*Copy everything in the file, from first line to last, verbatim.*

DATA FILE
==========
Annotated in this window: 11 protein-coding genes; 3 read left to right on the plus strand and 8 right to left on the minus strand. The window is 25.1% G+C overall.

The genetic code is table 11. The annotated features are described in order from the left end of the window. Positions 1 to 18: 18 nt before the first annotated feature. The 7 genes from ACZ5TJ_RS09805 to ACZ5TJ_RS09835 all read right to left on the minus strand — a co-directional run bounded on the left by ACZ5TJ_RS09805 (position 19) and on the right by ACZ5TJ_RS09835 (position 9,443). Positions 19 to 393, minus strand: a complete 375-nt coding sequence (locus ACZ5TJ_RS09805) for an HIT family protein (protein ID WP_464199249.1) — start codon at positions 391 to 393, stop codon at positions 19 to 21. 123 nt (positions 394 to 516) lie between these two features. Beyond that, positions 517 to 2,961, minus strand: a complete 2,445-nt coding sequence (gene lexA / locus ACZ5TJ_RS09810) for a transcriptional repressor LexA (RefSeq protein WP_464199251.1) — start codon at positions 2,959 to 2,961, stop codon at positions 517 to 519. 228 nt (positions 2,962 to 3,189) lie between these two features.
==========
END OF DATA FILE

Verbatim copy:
Annotated in this window: 11 protein-coding genes; 3 read left to right on the plus strand and 8 right to left on the minus strand. The window is 25.1% G+C overall.

The genetic code is table 11. The annotated features are described in order from the left end of the window. Positions 1 to 18: 18 nt before the first annotated feature. The 7 genes from ACZ5TJ_RS09805 to ACZ5TJ_RS09835 all read right to left on the minus strand — a co-directional run bounded on the left by ACZ5TJ_RS09805 (position 19) and on the right by ACZ5TJ_RS09835 (position 9,443). Positions 19 to 393, minus strand: a complete 375-nt coding sequence (locus ACZ5TJ_RS09805) for an HIT family protein (protein ID WP_464199249.1) — start codon at positions 391 to 393, stop codon at positions 19 to 21. 123 nt (positions 394 to 516) lie between these two features. Beyond that, positions 517 to 2,961, minus strand: a complete 2,445-nt coding sequence (gene lexA / locus ACZ5TJ_RS09810) for a transcriptional repressor LexA (RefSeq protein WP_464199251.1) — start codon at positions 2,959 to 2,961, stop codon at positions 517 to 519. 228 nt (positions 2,962 to 3,189) lie between these two features.